Identifying Cause and Effect
A cause is a reason for an action. An effect is an outcome, or result, of the action. Suppose that several people you work with have colds. A week later, you also come down with a cold. The likely cause is that you caught a cold virus from a-coworker. What effects would you suffer as a result of the cold? If you are like most people, you would have a stuffy nose, irritated eyes, and a headache.
To find the cause of an action, ask yourself, “Why did this happen?” To find the effect, ask, “What happened as a result?”
Questions on the GED test ask you to analyze cause and effect relationships.
IS THE SPEAKER SANE?
True!-nervous-very, very dreadfully nervous I had been and am; but why will you say that I am mad? The disease had sharpened my senses-not destroyed - not dulled them. Above all was the sense of hearing acute. I heard all things in the heaven and in the earth. I heard many things in hell. How, then, am I mad? Hearken! and observe how healthily-how calmly I can tell you the whole story.
It is impossible to say how first the idea entered my brain: but once conceived, it haunted me day and night. Object there was none. Passion there was none. I loved the old man. He had never wronged me. He had never given me insult. For his gold I had no desire. I think it was his eye! yes, it was this! He had the eye of a vulture-a pale blue eye, with a film over it. Whenever it fell upon me, my blood ran cold; and so by degrees-very gradually I made up my mind to take the life of the old man, and thus rid myself of the eye forever.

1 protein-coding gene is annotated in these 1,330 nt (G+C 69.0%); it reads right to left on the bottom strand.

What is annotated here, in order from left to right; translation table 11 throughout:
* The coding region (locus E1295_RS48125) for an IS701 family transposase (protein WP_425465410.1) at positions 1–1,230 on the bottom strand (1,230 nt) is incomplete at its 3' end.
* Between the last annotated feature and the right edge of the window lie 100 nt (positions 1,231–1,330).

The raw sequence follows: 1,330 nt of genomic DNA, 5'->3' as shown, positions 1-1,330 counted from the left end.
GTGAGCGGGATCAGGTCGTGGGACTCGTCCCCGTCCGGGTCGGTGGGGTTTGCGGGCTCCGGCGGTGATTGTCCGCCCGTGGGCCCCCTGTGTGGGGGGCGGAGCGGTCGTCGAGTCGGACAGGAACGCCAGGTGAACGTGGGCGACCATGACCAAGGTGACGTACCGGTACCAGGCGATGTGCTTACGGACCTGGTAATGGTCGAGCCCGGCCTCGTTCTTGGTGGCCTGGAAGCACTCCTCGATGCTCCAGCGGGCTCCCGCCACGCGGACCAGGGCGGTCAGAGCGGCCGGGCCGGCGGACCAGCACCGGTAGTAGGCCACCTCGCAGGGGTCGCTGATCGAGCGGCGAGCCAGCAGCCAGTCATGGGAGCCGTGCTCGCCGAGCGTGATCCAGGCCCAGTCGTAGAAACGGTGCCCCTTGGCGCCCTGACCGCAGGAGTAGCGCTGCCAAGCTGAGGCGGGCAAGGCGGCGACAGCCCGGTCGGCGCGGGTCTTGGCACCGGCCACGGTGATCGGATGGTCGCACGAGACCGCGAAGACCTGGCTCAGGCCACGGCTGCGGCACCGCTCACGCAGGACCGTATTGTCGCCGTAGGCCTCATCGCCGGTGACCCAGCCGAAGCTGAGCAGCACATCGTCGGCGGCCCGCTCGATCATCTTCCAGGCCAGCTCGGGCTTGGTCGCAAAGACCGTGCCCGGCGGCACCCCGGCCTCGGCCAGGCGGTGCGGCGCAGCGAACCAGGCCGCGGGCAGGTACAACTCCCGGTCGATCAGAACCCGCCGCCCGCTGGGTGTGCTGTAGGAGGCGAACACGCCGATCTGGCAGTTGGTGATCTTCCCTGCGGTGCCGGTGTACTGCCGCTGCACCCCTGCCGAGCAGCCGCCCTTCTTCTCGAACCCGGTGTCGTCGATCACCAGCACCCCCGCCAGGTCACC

Edgar Allan Poe, “The Tell-Tale Heart”
- The speaker obsesses about killing the old man because the
- old man insulted him
- old man threatened him
- speaker wants the old man’s money
- speaker is possessed by demons
- speaker hates the old man’s eye
- The speaker suffers from which of the following effects of his disease?
- dulled senses